Download Co-existing mental illness

yes no Was this document useful for you?
   Thank you for your participation!

* Your assessment is very important for improving the work of artificial intelligence, which forms the content of this project

Document related concepts

Generalized anxiety disorder wikipedia, lookup

Moral treatment wikipedia, lookup

Mental disorder wikipedia, lookup

Substance dependence wikipedia, lookup

Victor Skumin wikipedia, lookup

Diagnostic and Statistical Manual of Mental Disorders wikipedia, lookup

Mental status examination wikipedia, lookup

Psychiatric and mental health nursing wikipedia, lookup

Emergency psychiatry wikipedia, lookup

Classification of mental disorders wikipedia, lookup

Mentally ill people in United States jails and prisons wikipedia, lookup

Causes of mental disorders wikipedia, lookup

History of psychiatric institutions wikipedia, lookup

Mental health professional wikipedia, lookup

Deinstitutionalisation wikipedia, lookup

History of psychiatry wikipedia, lookup

Community mental health service wikipedia, lookup

Controversy surrounding psychiatry wikipedia, lookup

Psychiatric survivors movement wikipedia, lookup

Abnormal psychology wikipedia, lookup

History of mental disorders wikipedia, lookup

Detection of Comorbidity
• What are the barriers to GPs asking
about AOD-related issues?
• What are the barriers to GPs asking
about mental health issues?
• What prevents patients from raising
these issues with their GP?
• How can these problems be overcome?
“ a theoretical concept that refers to having
more than one disorder at various times. It
indicates vulnerability to illness and points to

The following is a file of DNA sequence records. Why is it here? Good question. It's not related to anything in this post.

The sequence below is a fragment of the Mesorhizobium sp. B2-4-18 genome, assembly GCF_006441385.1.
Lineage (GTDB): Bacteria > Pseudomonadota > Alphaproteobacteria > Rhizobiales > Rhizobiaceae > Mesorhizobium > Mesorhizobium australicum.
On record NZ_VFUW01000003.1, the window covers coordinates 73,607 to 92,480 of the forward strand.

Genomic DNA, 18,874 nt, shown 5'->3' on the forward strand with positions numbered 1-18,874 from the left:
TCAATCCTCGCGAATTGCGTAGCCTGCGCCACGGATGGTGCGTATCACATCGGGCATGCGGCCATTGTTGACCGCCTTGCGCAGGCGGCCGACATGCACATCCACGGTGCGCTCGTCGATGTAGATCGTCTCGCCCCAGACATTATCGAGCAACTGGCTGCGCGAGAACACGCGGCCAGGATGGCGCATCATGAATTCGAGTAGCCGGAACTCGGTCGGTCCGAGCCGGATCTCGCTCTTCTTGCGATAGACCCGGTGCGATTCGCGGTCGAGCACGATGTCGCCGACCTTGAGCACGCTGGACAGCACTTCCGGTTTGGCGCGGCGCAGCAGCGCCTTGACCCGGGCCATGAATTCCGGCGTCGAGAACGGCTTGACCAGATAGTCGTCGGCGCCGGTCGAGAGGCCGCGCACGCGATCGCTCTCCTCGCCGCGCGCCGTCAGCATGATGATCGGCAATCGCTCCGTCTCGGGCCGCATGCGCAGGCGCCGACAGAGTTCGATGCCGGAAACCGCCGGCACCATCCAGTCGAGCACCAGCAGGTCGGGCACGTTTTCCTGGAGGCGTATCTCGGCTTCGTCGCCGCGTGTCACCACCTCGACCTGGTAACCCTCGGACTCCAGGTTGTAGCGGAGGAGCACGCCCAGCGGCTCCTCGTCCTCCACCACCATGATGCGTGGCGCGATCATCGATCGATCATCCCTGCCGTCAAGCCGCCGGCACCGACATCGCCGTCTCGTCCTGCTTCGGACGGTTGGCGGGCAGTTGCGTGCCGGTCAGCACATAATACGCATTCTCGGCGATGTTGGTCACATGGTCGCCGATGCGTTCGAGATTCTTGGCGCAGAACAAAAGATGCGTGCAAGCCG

disability and higher need to use health
“The coexistence of [both] conditions…is a
particular challenge for clinicians as the
two...combine to produce substantially poorer
health and greater impairment of function than
would normally be attributed to either on its
Andrews et al. (1999, p. 19); McCabe & Holmwood (2003, p. 5)
“Regardless of whether the substance
use and mental health issues are
primary, secondary or independent of
each other, they become intrinsically
connected over time and result in a
worsening clinical picture.”
McCabe & Holmwood (2003, p. 27)
Of the 25% of adults who
experience a mental health
problem in any one year, the
majority will have a concurrent
AOD-related problem.
Comorbid Affective, Anxiety and Substance
Use Disorders (Australian Males, 1999)
Substance Use
Teesson and Burns (2001, p. 8)
Comorbid Affective, Anxiety and Substance
Use Disorders (Australian Females, 1999)
Teesson and Burns (2001, p. 8)
“The problem with GPs is that they are
in an ideal position to do everything!”
As GPs see 85% of the population each year, GPs are
well placed to offer:
– early detection and accurate diagnosis of
– information and treatment options
– brief interventions (for those with low disability)
– referral and coordinated care
– medical treatment for health issues
– family support
– long-term monitoring and follow-up.
A Vital Role for the GP
• GPs can readily detect coexisting problems
• There is evidence that GPs can successfully
contribute to the management of these
cases with good outcomes
• Resourcing is an issue for most public health
services, so opportunistic GP intervention is
often crucial
• Many GPs feel there are barriers to
managing comorbidity including lack of
training and time, inadequate back-up.
GPs routinely need to ask about both mental
health and AOD issues since:
• only 50% of depressed individuals tend to
raise the issue of depression with their GPs,
• only 10% of those with AOD-related